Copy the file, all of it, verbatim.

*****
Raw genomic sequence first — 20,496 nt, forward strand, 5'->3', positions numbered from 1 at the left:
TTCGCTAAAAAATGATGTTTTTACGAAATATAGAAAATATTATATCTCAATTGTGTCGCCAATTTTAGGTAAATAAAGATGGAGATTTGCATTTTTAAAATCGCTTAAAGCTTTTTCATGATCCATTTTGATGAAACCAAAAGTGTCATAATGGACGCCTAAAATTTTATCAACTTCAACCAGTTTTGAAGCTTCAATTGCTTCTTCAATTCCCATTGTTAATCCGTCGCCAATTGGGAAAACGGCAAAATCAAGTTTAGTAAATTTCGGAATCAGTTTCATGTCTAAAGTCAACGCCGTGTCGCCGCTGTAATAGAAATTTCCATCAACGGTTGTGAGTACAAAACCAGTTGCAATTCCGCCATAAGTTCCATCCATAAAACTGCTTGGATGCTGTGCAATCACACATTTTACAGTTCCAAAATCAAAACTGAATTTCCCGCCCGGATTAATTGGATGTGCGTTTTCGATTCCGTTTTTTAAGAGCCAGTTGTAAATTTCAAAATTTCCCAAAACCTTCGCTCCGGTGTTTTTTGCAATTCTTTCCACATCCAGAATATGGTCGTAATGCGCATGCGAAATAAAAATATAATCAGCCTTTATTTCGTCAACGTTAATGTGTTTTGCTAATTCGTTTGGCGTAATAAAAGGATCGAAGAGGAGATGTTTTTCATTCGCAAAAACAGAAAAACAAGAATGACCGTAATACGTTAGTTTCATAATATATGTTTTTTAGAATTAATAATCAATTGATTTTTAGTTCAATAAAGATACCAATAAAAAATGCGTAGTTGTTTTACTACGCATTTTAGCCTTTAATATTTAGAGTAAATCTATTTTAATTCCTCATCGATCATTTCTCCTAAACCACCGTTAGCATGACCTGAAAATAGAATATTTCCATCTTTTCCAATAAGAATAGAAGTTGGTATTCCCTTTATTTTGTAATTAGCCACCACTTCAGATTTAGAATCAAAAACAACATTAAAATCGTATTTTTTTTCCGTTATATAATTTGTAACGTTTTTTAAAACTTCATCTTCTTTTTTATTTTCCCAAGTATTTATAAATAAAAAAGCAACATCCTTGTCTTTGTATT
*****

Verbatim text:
Raw genomic sequence first — 20,496 nt, forward strand, 5'->3', positions numbered from 1 at the left:
TTCGCTAAAAAATGATGTTTTTACGAAATATAGAAAATATTATATCTCAATTGTGTCGCCAATTTTAGGTAAATAAAGATGGAGATTTGCATTTTTAAAATCGCTTAAAGCTTTTTCATGATCCATTTTGATGAAACCAAAAGTGTCATAATGGACGCCTAAAATTTTATCAACTTCAACCAGTTTTGAAGCTTCAATTGCTTCTTCAATTCCCATTGTTAATCCGTCGCCAATTGGGAAAACGGCAAAATCAAGTTTAGTAAATTTCGGAATCAGTTTCATGTCTAAAGTCAACGCCGTGTCGCCGCTGTAATAGAAATTTCCATCAACGGTTGTGAGTACAAAACCAGTTGCAATTCCGCCATAAGTTCCATCCATAAAACTGCTTGGATGCTGTGCAATCACACATTTTACAGTTCCAAAATCAAAACTGAATTTCCCGCCCGGATTAATTGGATGTGCGTTTTCGATTCCGTTTTTTAAGAGCCAGTTGTAAATTTCAAAATTTCCCAAAACCTTCGCTCCGGTGTTTTTTGCAATTCTTTCCACATCCAGAATATGGTCGTAATGCGCATGCGAAATAAAAATATAATCAGCCTTTATTTCGTCAACGTTAATGTGTTTTGCTAATTCGTTTGGCGTAATAAAAGGATCGAAGAGGAGATGTTTTTCATTCGCAAAAACAGAAAAACAAGAATGACCGTAATACGTTAGTTTCATAATATATGTTTTTTAGAATTAATAATCAATTGATTTTTAGTTCAATAAAGATACCAATAAAAAATGCGTAGTTGTTTTACTACGCATTTTAGCCTTTAATATTTAGAGTAAATCTATTTTAATTCCTCATCGATCATTTCTCCTAAACCACCGTTAGCATGACCTGAAAATAGAATATTTCCATCTTTTCCAATAAGAATAGAAGTTGGTATTCCCTTTATTTTGTAATTAGCCACCACTTCAGATTTAGAATCAAAAACAACATTAAAATCGTATTTTTTTTCCGTTATATAATTTGTAACGTTTTTTAAAACTTCATCTTCTTTTTTATTTTCCCAAGTATTTATAAATAAAAAAGCAACATCCTTGTCTTTGTATT